Here’s the great news for dairy processors-dairy foods are one of the best candidates for fortification with DHA ingredients. Because dairy foods are typically refrigerated or frozen, these lower temperatures help protect the polyunsaturated fat against oxidation during storage over time. Furthermore, milk proteins have been shown to provide added protection against oxidation in food products that have been fortified with omega-3s. Most dairy foods also provide the “minimal fat basis” needed to more easily incorporate omega-3 ingredients.
Scientists have been able to produce concentrated DHA ingredients through extraction from either fish oil or algae. “DHA is an ingredient that has been shown to provide important brain, eye and heart health benefits across the lifecycle and we are looking forward to making this nutrient more available to U.S. families,” says Chuck Marcy, president and CEO of Healthy Food Holdings, a management holding company focused on healthy, natural and organic products, and owners of the Breyers yogurt brand. Marcy says the company has plans to roll out DHA-fortified yogurts in the near future.
Joseph Scalzo, president and CEO of WhiteWave, a subsidiary of Dean Foods Co., Dallas, and marketers of the Horizon Organic brand, says, “Horizon Organic is the leading organic dairy brand with a proud history of pioneering in healthy, organic products and we look forward to the impact of this ingredient in enhancing our product offerings and once again pioneering our business into new arenas.”
Let's talk intestines-it's about timeU.S. marketers are finally ready to talk about intestinal health. Leaders in yogurt have been aggressively touting the inclusion of probiotics for more than a year. And now, the number-one marketer of cheese-Kraft Foods Inc., Northfield, Ill.-brings these good-for-you bacteria to the natural cheese category. New Kraft LiveActive natural cheese with probiotics comes in cubes and individually wrapped sticks. For a comprehensive overview of probio-tics, visit www.thenibble.com/reviews/nutri/probiotic-food.asp.
It has been reported that Kraft believes functional foods could provide the leverage the company needs to differentiate its products from the private-label items that have eaten away at the company’s profit margins for years. The company first addressed digestive health with the roll out of LiveActive Cottage Cheese earlier in the year. Sold under the Breakstone’s and Knudsen brands, each 4-oz serving of low-fat LiveActive Cottage Cheese contains 3g of dietary fiber.
The company did its homework before it got into the digestive health business. Kraft commissioned Impulse Research Corp., Los Angeles, to conduct the “Digestive News” survey in order to uncover Americans’ opinions of their dietary fiber intake, digestive health and food products that have digestive health benefits.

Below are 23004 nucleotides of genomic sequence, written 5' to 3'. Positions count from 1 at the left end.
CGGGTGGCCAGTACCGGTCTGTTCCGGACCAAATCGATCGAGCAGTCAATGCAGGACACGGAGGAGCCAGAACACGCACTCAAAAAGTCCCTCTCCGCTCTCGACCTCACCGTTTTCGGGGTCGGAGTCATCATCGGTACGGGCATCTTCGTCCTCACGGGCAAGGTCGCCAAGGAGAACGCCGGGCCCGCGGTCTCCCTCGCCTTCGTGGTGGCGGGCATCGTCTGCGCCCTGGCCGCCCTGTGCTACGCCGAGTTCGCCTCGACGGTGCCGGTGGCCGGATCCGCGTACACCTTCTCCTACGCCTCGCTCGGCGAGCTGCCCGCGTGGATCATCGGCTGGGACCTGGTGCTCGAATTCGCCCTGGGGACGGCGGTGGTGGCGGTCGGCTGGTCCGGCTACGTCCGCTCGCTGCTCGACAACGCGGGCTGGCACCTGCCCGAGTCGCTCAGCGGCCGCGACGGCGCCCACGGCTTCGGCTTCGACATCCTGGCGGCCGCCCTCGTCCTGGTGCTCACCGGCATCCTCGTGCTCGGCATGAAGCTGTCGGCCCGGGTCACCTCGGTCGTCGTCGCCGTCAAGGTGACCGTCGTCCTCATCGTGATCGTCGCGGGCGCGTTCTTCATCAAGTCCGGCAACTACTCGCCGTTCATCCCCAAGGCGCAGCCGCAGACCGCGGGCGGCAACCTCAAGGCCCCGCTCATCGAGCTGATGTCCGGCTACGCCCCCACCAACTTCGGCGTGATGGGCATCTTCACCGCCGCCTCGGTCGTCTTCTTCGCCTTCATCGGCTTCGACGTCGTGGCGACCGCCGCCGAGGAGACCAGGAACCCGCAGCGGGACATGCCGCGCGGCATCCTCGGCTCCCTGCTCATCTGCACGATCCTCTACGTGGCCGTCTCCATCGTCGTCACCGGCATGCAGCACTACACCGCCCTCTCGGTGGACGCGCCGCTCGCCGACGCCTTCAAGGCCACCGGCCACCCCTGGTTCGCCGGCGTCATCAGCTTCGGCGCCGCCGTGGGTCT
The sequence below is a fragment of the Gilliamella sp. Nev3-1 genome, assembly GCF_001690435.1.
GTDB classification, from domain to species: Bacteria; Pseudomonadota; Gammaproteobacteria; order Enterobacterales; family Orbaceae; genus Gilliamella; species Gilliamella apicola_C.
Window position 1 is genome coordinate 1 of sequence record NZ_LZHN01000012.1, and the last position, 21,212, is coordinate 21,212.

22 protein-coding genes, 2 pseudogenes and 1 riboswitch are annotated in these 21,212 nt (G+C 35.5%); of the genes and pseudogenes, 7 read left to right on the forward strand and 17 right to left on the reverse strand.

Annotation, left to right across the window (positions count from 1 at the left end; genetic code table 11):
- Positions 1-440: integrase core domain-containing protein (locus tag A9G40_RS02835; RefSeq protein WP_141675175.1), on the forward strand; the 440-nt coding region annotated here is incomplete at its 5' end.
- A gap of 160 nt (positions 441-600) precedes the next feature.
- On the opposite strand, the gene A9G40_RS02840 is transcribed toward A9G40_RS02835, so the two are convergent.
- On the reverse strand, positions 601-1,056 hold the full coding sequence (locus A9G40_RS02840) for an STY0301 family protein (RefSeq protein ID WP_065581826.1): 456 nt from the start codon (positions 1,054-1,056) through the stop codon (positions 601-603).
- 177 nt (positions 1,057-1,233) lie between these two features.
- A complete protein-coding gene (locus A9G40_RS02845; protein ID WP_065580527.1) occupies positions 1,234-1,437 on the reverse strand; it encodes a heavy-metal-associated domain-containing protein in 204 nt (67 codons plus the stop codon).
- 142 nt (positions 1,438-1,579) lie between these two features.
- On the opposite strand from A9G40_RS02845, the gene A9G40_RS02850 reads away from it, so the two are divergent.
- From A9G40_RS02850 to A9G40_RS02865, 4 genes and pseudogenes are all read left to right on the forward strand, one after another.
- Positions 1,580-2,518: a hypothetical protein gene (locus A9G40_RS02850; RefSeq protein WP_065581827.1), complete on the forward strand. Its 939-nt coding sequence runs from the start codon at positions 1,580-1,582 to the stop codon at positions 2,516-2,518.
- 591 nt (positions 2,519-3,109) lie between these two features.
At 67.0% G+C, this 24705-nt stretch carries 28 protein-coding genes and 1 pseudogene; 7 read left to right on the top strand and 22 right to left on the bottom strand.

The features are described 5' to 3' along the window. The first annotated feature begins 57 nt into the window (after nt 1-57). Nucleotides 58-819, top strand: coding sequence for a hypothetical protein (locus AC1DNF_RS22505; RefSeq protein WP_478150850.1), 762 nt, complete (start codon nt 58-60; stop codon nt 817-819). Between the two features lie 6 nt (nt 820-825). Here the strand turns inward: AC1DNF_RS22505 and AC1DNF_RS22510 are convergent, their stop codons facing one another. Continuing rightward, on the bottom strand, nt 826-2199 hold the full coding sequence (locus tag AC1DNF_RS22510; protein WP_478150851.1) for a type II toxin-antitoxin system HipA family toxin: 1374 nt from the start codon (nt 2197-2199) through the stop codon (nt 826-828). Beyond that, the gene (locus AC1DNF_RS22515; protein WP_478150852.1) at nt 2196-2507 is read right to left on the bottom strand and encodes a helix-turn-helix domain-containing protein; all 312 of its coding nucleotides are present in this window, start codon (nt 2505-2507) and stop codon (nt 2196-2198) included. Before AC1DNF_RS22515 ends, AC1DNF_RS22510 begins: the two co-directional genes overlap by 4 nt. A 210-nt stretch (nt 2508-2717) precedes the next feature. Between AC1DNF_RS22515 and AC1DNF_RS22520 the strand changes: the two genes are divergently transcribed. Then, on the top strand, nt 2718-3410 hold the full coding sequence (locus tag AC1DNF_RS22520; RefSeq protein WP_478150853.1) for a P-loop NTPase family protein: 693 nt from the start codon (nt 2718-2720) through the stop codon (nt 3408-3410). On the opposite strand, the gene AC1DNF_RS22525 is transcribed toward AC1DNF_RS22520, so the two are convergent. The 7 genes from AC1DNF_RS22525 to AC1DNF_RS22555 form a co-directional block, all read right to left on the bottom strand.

This February 2007 survey of 1,055 American adults (aged 20 and older) nationwide via the Internet showed that more than three-fourths (76%) of Americans find that incorporating dietary fiber into their diet is a challenge. Furthermore, 60% suffer from constipation or irregularity.
Not knowing which foods are high in fiber is the most commonly stated reason for low-fiber intake. Twenty-four percent of those surveyed think there aren’t enough high-fiber options available. Interestingly, despite having little knowledge about digestive health aides like prebiotics-78% are unfamiliar with the term-more than 70% of those surveyed said they are more likely to try new food products that offer a digestive health benefit.
What else is OK for dairies to try?Glucosamine. Earlier this year, glucosamine was determined to be generally recognized as safe (GRAS) for specific food and beverage applications, including juices and dairy foods such as milk, flavored milk, smoothies and yogurts. The GRAS determination came after an independent evaluation by an expert panel of respected scientists. Almost immediately, Coca-Cola launched Minute Maid Active Pure Squeezed Orange Juice, which contains 750mg of glucosamine per serving. According to a company press release, two 8-fl-oz. servings deliver 1,500mg of glucosamine, which is the typical daily amount of glucosamine that has been demonstrated in clinical studies to be efficacious in helping support joint function. Joint health is a large (70 million U.S sufferers daily) and growing concern, especially as generations turn to more active lifestyles.
Green Tea. The belief that consuming green tea confers health benefits is becoming increasingly stronger amongst Americans. This comes even after FDA refused a petition in May 2006 that would have allowed manufacturers of green tea to display labeling linking consumption of the popular ancient brew to a reduction in the risk for cardiovascular disease. In fact, not only are there a plethora of ready-to-drink green teas in the marketplace today, green tea is being used as a functional ingredient in a variety of dairy foods, including refrigerated and frozen yogurt, dairy smoothies and ice cream. Green tea is brewed from the leaves of Camellia sinensis, the same leaves that make black and oolong tea. The difference is that green tea is made from unfermented tea leaves.